Tribute to Dennis Brutus

On December 26th of last year the great South African poet, activist and former political prisoner, Dennis Brutus, died. He was 85. We decided to dedicate a week to his memory. What follows is not a biography or obituary (that can be read here), but instead the personal responses of two of our regular contributors, Jabulani Mzinyathi and Prince Mensah, to the news of Brutus' passing.


Jabulani Mzinyathi's Tribute:

in one of my poems, 'erasing my memories', i wrote as follows:

how can i forget dennis brutus
choose to forget ruth first
choose to forget umkhonto we sizwe
separate me from that struggle
that african struggle for freedom

i was trying to show that there are many heroes of the bigger african struggle. dennis brutus was one of them. i remember meeting him at the zimbabwe international book fair in harare way back in 1993. i had as usual attended the z.i.b.f in order to meet my kith and kin in the writing fraternity.

it was great to meet the grizzled poet. i did not unfortunately have an opportunity to sit down and talk at length with this hero! it was however quite inspiring to meet a great poet in person and hear him speak with a certain directness and simplicity. i detected a streak of humility in him.

i am the least qualified to sing praises to this anti-apartheid activist but let me share with the readers one of his poems which is in the book fair book in a day. this book was published on 6 august 1993 by the z.i.b.f trust.

the poem quoted in extenso reads:

See the garbage heaps of our time
are corpses:
the bodies will be buried
by bulldozers pushing mounds
of bank notes:
Greed pollutes our planet.
Corruption extirpates
our humanity.

if this does not sum up our general state of affairs in very simple terms then i do not know what will. in these few lines there really is the expression of profound thoughts by a poet with a prophetic vision. readers be the judges!

in closing, it is only befitting to send off a poet with a poem:

in the beginning was the word
in the end will be the word
for you used words to confront
confronting the truncheons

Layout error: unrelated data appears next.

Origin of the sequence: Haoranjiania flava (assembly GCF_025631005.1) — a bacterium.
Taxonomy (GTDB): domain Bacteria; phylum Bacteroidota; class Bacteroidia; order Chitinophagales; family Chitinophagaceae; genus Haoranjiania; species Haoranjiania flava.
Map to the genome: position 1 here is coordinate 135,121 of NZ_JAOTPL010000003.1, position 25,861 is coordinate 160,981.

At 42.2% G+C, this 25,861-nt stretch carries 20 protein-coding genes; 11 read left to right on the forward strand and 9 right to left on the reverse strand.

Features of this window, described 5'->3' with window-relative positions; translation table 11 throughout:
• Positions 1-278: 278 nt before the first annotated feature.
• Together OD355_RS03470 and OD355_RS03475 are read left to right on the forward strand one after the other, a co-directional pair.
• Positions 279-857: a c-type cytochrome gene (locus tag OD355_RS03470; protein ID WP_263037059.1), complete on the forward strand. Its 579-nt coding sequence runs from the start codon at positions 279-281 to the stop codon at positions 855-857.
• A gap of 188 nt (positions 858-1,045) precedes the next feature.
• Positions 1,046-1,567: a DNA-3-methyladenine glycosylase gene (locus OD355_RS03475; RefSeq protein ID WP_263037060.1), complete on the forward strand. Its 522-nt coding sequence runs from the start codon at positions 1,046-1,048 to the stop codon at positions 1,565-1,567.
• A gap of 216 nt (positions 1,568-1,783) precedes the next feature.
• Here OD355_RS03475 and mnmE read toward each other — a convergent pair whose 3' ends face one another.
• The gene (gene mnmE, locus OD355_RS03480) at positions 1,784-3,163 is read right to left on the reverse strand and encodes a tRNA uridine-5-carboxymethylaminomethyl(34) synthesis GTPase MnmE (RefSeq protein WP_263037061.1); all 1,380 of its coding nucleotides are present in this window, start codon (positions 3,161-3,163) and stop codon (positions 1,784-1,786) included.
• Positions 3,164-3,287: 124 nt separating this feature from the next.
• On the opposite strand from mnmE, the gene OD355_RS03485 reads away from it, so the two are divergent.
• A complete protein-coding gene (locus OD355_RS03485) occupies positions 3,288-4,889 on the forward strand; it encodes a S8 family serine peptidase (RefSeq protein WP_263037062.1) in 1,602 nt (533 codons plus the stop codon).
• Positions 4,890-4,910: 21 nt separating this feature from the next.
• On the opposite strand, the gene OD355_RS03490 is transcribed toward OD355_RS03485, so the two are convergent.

confronting the racist jack boots
for yous was righteous indignation

posterity will treasure the words
the struggle is not yet over
'greed pollutes our planet'
there are the old and new foes
your words will be our compass

did you leave poetic attacks on xenophobia
the reversal of the gains of struggle
you must have shed a tear or two
somewhere on the pages must be the tear drops
the activist in you did not die
the activist in you secured immortality



Prince Mensah's Tribute:


To Dennis Brutus


The one who stabbed caesars of apartheid
With words sharper than swords, is dead –
This prison could hold him no more –
No longer shall sorrow rule.

Yes! Yes, the minions of myopia tried
Filling us with death and dread
But we did not obey their crazy law –
They forced us to lose our cool!

We rose because we got sick and tired,
We faced the guns we once feared –
The anger was real, the poetry was raw,
It took the goons back to school –

Back to the college of common conscience,
To the fact that oppression cannot win
Where the love of justice is the ambiance
Of our heart and soul, of our will and being.

O’ Brutus! Not the one who killed Caesar
But the one who seized senseless
Institutionalized racism in
Our own land South Africa
By the horns and said, Enough!

O’ Dennis, we have called but no answer
Has come from your once-restless
Hands or the defiance that drove us to win,
To rise and heal the canker,
To prevail against the tough

Intransigence of the brute abuser –
Praises for you are endless,
Our gratitude is in the dance and din
You hear as winds speak waka
In the land of sacred stuff

Where you are now an honored citizen,
Where no one riles at you because of race
And the many things on the horizon
Are colors of a world we all embrace.
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